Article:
Kyra writes: “The New School is thriving, with a full line-up of virtual programming this spring and summer. In a new series of three monthly events, we co-present Roots of Resilience in an Age of Crisis with Real Foods Media, exploring the interconnectedness of land, seed, and water systems with a leading group of thinkers and doers, hosted by author and food activist Anna Lappe. Another new virtual series of five events explores the Healing Circles lineage: the Widening Circles series is co-presented with Healing Circles Global and features luminaries like Parker Palmer, founder of the Center for Courage and Renewal, as well as Michael Lerner and many others. Our host Irwin Keller is busy as well, with conversations about West Marin’s radio history, technology and the human spirit, and others. Steve Heilig is hosting events with doctors and artists and everyone in between, and another new TNS host, Ladybird Morgan, brought an indigenous circle of women elders together to explore their work in social justice, environment, and community-building.

Our growing audience for events, videos, and podcasts is reaching around the country and world, and we’ve reached a new milestone: our audience has listened to podcasts and viewed videos approximately half a million times each over the years.”

  • Anna O’Malley, MD, and James Stark in the Commonweal Garden have been integrating online webinars with safe small gatherings as state and county guidance allows.
  • The Collaborative on Health and the Environment, the Resilience Project, the OMEGA Resilience Funders Network, and many other Commonweal projects have moved on line.

What we’ve learned in all these different initiatives is shared among us. If we wanted a single four-word summary, it would be: COVID brought Commonweal on line. We’ll go back to our in-person meetings gratefully, but we’ll never give up the reach and potential that our online presence has given us.

Healing, Resilience, Justice

When Oren speaks of Commonweal now, he uses three key words to describe our work: healing, resilience, and justice. I like that. My phrase will always be “healing ourselves and healing the earth.” That has been the vision that has guided me. Oren’s phrase drills down into the three core themes of our work.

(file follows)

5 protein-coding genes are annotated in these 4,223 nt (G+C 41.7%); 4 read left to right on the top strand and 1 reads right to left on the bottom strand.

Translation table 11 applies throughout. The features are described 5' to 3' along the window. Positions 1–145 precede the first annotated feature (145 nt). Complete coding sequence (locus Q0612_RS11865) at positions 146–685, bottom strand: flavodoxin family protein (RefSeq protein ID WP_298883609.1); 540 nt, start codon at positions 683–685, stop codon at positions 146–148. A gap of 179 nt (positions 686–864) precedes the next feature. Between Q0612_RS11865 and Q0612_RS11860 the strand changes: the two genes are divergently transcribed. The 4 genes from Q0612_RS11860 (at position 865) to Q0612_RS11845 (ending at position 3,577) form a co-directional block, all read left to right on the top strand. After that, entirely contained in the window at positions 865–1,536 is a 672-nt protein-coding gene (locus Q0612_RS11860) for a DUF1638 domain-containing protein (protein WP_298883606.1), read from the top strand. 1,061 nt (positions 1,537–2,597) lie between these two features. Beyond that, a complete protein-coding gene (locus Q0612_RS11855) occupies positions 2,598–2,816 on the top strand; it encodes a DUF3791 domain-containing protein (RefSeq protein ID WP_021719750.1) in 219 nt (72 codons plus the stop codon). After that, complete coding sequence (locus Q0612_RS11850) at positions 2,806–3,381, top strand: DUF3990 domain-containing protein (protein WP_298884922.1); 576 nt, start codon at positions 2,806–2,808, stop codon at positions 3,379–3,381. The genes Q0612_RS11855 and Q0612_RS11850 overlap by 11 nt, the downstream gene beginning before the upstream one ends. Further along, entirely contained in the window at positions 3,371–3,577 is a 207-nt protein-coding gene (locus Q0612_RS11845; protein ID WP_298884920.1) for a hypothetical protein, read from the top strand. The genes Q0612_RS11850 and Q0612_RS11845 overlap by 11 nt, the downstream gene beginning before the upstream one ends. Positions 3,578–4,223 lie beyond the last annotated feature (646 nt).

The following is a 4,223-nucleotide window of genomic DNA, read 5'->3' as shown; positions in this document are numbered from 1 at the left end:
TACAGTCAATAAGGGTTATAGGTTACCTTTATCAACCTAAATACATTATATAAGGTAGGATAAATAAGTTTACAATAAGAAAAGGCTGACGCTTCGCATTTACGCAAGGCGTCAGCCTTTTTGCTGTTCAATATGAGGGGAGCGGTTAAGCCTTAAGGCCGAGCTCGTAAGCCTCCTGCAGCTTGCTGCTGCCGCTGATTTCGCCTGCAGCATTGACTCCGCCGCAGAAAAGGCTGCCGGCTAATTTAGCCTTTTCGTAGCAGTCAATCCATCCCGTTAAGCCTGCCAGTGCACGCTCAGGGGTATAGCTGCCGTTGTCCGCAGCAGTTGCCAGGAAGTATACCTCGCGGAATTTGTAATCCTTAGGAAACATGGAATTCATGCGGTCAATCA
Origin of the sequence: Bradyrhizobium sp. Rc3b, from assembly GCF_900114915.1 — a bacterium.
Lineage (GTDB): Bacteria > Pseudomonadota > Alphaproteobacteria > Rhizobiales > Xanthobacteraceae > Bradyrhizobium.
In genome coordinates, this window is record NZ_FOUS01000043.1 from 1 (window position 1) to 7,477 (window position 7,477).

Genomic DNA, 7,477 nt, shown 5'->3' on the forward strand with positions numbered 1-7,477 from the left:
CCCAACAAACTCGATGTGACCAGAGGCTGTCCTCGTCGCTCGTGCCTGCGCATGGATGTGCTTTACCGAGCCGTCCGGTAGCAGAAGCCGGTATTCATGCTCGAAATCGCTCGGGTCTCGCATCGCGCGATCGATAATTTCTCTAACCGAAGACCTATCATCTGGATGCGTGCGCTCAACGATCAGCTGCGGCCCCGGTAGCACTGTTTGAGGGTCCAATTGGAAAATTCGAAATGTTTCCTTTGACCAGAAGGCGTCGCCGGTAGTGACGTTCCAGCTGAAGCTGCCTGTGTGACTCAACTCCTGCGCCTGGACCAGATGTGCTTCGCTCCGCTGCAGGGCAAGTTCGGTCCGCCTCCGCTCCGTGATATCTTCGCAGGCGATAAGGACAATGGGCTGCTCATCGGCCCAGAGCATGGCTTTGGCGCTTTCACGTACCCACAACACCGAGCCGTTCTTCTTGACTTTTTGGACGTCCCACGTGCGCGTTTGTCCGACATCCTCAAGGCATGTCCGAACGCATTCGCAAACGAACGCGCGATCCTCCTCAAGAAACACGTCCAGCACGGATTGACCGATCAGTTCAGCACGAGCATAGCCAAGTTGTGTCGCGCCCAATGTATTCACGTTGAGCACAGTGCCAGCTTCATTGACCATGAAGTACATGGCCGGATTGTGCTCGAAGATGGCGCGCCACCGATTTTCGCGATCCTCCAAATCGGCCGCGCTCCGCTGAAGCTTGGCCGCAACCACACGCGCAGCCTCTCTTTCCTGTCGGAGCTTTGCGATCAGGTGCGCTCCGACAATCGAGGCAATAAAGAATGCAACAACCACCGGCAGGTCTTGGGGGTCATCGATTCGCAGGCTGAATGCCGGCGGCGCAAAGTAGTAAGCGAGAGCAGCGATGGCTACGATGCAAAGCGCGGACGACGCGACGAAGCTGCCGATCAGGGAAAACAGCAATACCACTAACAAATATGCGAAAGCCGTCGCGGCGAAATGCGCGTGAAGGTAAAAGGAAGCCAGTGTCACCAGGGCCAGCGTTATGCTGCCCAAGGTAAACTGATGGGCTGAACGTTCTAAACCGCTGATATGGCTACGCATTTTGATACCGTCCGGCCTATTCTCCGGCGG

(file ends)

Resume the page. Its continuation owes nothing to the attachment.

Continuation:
We can’t heal ourselves and heal the earth without resilience. And we can’t create real resilience without justice.

Oren’s creativity and gifts are remarkable. He co-leads a national network of retreat centers, the Retreat Center Collaboration, funded by the Fetzer Institute—a four-year effort to understand and connect retreat centers and their allies across North America. He is also shepherding a new Fetzer-supported project, American Life Corps, using a model of human development inspired by The Nordic Secret: A European story of beauty and freedom, by Danish Philosopher and comedy writer Lene Andersen and Swedish Social Theorist and Entrepreneur Tomas Björkman. The plan is to work with the Retreat Center Collaboration partners to host six-month retreats for young adults (22-24 years old) using this renewed model that emphasizes human development to address modern day challenges.

Oren brought our longtime colleague Victoria Santos into Commonweal with her new Center for Healing and Liberation. He brought Rahmin Sarabi into Commonweal with his new Democracy Project. I brought Stanley Wu into Commonweal and the Jenifer Altman Foundation as coordinator of the Resilience Project and its sister OMEGA Resilience Funders Network. Oren elevated Stanley to director of the Resilience Project. He also added Rahmin, Victoria, and Stanley to our leadership team with Arlene Allsman and Vanessa Marcotte.

It is usually the leader who follows a founder who really gives lasting shape to an organization or, as I prefer to think, a community. Oren is far more gifted in thinking systematically than I am. He also has a profound gift for bringing people together. The number of Commonweal projects has essentially tripled under his leadership. Arlene Allsman and Vanessa Marcotte sit at the heart of our leadership team with Oren. They, in turn, are surrounded by this expanded leadership team.